5/12/23 PeopleForBikes Board of Directors Approves Ambitious Infrastructure, Electric Bicycle, and Education Programs, Bicycle Retailer and Industry News: The PeopleForBikes (PFB) Coalition Board of Directors, composed of 20 of the bicycle industry’s top leaders, met in person for their semi-annual gathering on May 10. The board’s main topic of discussion was reviewing progress on the organization’s objectives for 2023 centered around PeopleForBikes’ vision: Transforming America into the best place to ride a bike in the world through infrastructure, policy, and participation. PeopleForBikes’ president and CEO Jenn Dice, vice president of marketing Jose Maldonado, and senior director for infrastructure Dave Snyder, walked the board through the organization’s upcoming campaign to make that vision a reality by engaging local communities to build 1,000 bike projects across the U.S. They also explored how to get the greater bike industry, everyday riders, and non-endemic partners, involved to support and fund the campaign. HPS Analysis: HPS is a member of PeopleForBikes and has signed the PFB Membership Agreement. However, HPS is concerned that PFB has not paid appropriate attention to analyzing bicycle industry and business data beyond 2016, and inclusive of the last five decades, for the data we know and need to understand. There is also the data we do not know, including sales of e-bikes. PFB has identified the e-bike category as the most important growth potential for the future, and is dedicating its upcoming SHIFT23 to everything electric. Yet it, as well as the rest of us, does not have reliable, accurate data on e-bike sales or imports into the U.S. HPS recently suggested at the NBDA Retail Summit that PFB aggressively pursue and advocate for immediate reform of the Harmonized Tariff Schedule (HTS) numbers, as well as the customs process and procedures specific to the importation of e-bikes and related components into the U.S. In addition, PFB and the industry at-large is blind to most of the DTC imports of e-bikes, and specifically all of the e-bike and lithium-ion battery and charger imports under the de-minimis loophole. HPS urges PFB to substantially increase its efforts to bring visibility to this blind spot and close this loophole this year.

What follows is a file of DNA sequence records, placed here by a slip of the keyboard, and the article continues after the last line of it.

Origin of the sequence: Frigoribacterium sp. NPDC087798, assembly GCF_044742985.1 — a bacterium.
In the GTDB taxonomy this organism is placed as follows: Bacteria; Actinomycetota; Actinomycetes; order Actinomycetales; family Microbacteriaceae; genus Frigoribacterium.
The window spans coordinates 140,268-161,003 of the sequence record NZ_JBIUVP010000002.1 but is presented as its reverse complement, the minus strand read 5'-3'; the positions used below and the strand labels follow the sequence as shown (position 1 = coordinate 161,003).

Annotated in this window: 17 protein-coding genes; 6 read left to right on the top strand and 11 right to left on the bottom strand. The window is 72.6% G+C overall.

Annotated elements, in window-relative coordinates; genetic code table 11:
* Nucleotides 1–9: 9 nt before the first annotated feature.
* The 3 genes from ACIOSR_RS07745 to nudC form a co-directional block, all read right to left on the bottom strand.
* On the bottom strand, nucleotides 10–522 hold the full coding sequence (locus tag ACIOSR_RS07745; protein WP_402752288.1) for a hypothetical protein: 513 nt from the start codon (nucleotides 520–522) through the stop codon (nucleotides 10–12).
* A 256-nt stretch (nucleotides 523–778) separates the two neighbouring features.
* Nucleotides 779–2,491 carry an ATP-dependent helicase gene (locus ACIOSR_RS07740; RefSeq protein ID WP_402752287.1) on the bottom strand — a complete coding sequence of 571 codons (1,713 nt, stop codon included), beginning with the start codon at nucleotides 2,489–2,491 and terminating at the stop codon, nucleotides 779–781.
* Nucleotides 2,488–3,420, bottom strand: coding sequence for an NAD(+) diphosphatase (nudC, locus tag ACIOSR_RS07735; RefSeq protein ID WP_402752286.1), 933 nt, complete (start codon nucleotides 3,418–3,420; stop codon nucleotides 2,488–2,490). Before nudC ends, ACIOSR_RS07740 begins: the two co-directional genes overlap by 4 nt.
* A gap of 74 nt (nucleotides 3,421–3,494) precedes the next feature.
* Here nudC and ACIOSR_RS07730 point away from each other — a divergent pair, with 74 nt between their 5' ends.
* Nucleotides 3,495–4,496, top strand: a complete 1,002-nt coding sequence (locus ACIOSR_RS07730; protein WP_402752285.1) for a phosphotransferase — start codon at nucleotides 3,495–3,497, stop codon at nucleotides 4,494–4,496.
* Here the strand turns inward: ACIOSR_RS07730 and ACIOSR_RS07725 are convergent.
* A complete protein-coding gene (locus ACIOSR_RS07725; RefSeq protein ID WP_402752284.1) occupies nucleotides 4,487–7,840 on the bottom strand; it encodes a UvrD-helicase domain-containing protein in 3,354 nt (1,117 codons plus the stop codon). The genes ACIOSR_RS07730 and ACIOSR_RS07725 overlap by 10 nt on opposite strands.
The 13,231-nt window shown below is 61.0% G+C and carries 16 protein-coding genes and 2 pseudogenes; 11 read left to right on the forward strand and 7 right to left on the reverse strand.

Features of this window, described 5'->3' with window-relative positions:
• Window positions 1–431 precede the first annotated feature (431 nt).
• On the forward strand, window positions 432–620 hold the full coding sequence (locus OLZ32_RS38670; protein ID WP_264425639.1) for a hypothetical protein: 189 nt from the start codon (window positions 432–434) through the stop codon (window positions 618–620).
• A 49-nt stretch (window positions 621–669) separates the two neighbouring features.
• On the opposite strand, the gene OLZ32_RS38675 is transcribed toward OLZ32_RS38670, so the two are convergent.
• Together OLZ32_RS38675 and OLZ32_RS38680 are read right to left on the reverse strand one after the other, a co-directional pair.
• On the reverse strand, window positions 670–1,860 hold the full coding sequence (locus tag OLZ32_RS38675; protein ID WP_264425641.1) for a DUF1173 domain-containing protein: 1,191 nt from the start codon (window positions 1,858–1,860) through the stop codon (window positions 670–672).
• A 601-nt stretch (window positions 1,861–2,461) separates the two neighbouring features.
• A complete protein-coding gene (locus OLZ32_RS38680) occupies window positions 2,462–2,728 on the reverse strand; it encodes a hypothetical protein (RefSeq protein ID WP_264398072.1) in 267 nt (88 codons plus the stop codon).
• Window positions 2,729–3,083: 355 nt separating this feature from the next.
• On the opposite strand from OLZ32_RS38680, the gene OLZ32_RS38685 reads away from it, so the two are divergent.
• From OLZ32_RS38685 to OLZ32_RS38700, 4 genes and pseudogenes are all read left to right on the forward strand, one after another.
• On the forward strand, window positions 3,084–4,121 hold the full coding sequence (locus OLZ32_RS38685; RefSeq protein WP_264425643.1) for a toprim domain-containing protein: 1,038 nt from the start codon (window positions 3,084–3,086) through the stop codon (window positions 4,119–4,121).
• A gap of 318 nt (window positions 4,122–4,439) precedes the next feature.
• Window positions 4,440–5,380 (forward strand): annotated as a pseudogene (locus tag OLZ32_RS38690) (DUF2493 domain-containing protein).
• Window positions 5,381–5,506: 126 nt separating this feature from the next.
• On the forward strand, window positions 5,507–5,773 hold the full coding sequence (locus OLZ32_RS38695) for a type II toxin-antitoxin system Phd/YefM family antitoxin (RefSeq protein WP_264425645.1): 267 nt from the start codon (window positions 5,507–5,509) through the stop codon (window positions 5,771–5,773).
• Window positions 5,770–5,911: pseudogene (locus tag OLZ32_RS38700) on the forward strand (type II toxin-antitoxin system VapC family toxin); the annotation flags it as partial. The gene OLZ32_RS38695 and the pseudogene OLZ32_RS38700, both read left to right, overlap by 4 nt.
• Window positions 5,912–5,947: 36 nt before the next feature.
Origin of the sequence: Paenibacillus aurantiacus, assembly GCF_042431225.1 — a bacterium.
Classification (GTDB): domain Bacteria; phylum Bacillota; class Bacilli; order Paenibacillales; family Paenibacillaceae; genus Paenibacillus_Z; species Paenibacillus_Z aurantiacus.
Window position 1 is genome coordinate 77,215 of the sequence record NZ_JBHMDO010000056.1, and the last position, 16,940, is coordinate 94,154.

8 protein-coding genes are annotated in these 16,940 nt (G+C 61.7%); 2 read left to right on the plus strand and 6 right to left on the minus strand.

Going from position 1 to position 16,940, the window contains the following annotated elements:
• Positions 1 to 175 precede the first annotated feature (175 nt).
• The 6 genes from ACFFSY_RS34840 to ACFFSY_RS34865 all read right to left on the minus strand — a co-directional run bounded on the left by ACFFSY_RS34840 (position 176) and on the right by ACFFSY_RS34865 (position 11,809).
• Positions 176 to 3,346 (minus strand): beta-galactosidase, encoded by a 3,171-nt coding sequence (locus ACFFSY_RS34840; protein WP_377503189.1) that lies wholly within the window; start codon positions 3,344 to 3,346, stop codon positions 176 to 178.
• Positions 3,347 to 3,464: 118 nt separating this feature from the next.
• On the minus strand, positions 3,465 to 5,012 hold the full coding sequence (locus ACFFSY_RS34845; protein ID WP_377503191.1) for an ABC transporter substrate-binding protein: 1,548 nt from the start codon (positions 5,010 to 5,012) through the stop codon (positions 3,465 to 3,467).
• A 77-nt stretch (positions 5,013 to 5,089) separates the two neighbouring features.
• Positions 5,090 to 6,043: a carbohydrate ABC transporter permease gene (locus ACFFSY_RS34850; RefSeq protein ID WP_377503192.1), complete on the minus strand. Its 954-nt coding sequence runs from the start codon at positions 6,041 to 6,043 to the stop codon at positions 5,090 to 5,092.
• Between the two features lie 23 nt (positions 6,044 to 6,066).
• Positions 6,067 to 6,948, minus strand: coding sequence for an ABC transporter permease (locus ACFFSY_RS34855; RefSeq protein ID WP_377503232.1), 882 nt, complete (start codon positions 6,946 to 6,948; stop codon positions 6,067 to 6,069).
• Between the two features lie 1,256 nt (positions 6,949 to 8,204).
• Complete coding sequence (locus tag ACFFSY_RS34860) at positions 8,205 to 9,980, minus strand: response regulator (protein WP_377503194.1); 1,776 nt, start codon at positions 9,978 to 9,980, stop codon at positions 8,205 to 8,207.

5/12/23 In China, the Police Came for the Consultants. Now the C.E.O.s Are Alarmed, The New York Times: The China Development Forum, a high-profile, government-hosted conference with a who’s who of international executives in attendance, was a moment for Beijing to renew its efforts to win over foreign businesses. Businesses from outside China “are not foreigners, but family,” said Wang Wentao, China’s commerce minister. State media reported that the chief executives of Apple, Pfizer, and Procter & Gamble were at the forum, held in late March. Many of the dozens of business leaders there were on their first trip to China since the country had closed its markets to the world and derailed its economy with harsh COVID policies. Wang pledged to remove obstacles preventing firms from investing more. 2023, he declared, was “invest in China year.” The good will did not last long. The recent targeting of consulting and advisory firms with foreign ties through raids, detainments and arrests, has reignited concerns about doing business in China. Executives, whether at midsize manufacturers or large corporations, are exploring how to reduce the threats to their businesses and protect their employees. HPS Analysis: Western companies investing in China need the consulting and advisory firms to perform due diligence before they sign contracts and commit funding and long-term investment. By conducting raids, detaining and arresting the employees, including both Chinese and foreign workers, and confiscating computers and digital files of consulting and advisor firms operating inside China, the government is scaring off Western investors, including the European and Asian Bigs in the bicycle and e-bike business. HPS considers this to be shooting themselves in the foot and encouraging near-shoring, friend-shoring and re-shoring.